At a birthday party in the piñons – warm autumn afternoon turning chilly as the sun set behind the plateau – I greeted a friend and couldn’t help noticing his T-shirt. It came from Alaska. It had a very big mosquito embroidered on the breast, and the words “Bite Me.”
It occurred to me that this was a Sarah Palin T-shirt. Not only did it accurately express an Alaskan cussedness, but it suggested a possible motto for the Republican vice presidential nominee, a woman who described herself, remember, as “a pit bull in lipstick.”
Not very ladylike, “Bite Me.” But then, this lady is a veritable muskeg bog of contradictions.
She wasn’t very ladylike in her St. Paul acceptance speech. (Yes, I know, somebody else wrote the words. But she delivered them with a snarl that didn’t appear to be faked.) In fact, it was the most sarcastic, mocking speech I’ve heard in a national campaign in a long time. Just one example: “What’s he [Barack Obama] gonna to do after he’s done turning back the waters and healing the planet?”
When the press found a few things in Palin’s resume to question, the McCain camp spun immediately to the offense, claiming that any criticism of the candidate was “sexist.”
I am, of course, using the term ladylike with tongue firmly in cheek. My feminist friends would reject the word out of hand. And they’d be right. Hillary Clinton was certainly not ladylike during her primary run.
No, I use it facetiously, to illustrate the sneaky way Republican masterminds want us to think. As Time’s Jay Carrey wrote recently, they want to “take their candidate’s message directly to the people – on their terms, without all that poking and prodding and skepticism. That’s propaganda.”
It is propaganda. It’s: Don’t go digging around in this woman’s record! Don’t be demanding that she answer questions or submit to the scrutiny that every other candidate should bear! Just swallow what we give you! Bite me!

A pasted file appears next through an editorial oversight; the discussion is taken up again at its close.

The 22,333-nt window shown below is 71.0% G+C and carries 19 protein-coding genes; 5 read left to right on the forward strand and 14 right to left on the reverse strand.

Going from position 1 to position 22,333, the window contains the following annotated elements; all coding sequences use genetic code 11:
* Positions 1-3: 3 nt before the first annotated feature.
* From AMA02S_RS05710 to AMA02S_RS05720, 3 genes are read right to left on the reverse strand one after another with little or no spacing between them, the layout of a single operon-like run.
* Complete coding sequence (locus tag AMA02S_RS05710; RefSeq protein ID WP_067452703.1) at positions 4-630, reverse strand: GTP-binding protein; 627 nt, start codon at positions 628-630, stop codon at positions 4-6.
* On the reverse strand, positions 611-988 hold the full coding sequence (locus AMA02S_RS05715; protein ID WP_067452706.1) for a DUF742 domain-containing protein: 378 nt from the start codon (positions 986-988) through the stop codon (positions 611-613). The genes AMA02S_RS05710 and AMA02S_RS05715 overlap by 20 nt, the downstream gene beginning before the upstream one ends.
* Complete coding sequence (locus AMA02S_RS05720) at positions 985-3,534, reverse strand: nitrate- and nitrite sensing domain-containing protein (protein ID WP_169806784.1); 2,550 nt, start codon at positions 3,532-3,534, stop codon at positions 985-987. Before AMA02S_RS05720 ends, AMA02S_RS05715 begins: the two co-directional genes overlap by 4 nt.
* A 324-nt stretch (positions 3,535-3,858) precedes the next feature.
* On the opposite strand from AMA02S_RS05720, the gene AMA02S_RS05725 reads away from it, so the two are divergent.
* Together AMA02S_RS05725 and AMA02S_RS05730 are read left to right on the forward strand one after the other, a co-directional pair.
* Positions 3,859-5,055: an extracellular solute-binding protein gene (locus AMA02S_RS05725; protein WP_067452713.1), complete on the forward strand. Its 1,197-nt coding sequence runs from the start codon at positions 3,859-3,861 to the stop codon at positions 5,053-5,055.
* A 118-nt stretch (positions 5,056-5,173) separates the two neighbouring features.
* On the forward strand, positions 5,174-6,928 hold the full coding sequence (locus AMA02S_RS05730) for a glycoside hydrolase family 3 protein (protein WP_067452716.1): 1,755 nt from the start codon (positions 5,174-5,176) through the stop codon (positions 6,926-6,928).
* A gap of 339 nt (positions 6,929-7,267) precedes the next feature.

They want us to believe that Sarah Palin can be both a beauty queen and Phyllis Schlafly. That she can be a reformer and a hustler of bridge-to-nowhere pork. That she can be both a values mom and… oops… a staunch opponent of sex education. That as vice president she would be a strict constructionist who could somehow also tell Americans that they have to “get right with God.” That she is in fact an ethical person when her own hometown newspaper says that she is the kind of person “who will look you in the eye and tell you that black is white.”
If Sarah Palin is such a paragon, why has she been kept away from the press, in fact refused any kind of interview or question-and-answer session? On Sunday ABC’s “This Week” featured Barack Obama. CBS’s “Face the Nation” put questions to John McCain. And NBC’s “Meet the Press” grilled Democratic veep Joe Biden.
Who’s missing? It’s been nine days (it’ll be 11 days by the time you read this) since Sarah Palin’s nomination, and she hasn’t once stepped out from behind her scripted stump speech.
But wait! This just in: On Sunday Sarah Palin’s people announced that she will offer her first televised interview to that journalistic pit bull Charlie Gibson of ABC News. It’ll happen in Alaska, some time later this week. At the governor’s discretion.
What is this, Brangelina offering first baby pics to Us magazine? Is this how democracy works now? The fourth estate reduced to accepting handouts? Will the campaign approve a list of questions? Will the nominee, like a Hollywood studio, hold final editing rights?
The woman deserves to be raked over the coals. (So does the compliant media.) Not because she is a woman or because she’s a conservative and I’m not. But because we need to know what she’s made of, what she really accepts to be true, how she thinks on her feet, what kind of president (God forbid) she would make.
At some point in our birthday celebrations we got a call from a friend in Alaska. She wished the birthday boy well, and she wanted to say hi to as many revelers as she could. When it was my turn to speak into the cell phone, she told me she was mortified by the whole Sarah Palin business. She was embarrassed, Dixie Chicks-style, to be lumped together as Alaskans.
This woman, this friend of ours, could have been a beauty queen. But she chose a different path. And she can field dress a moose.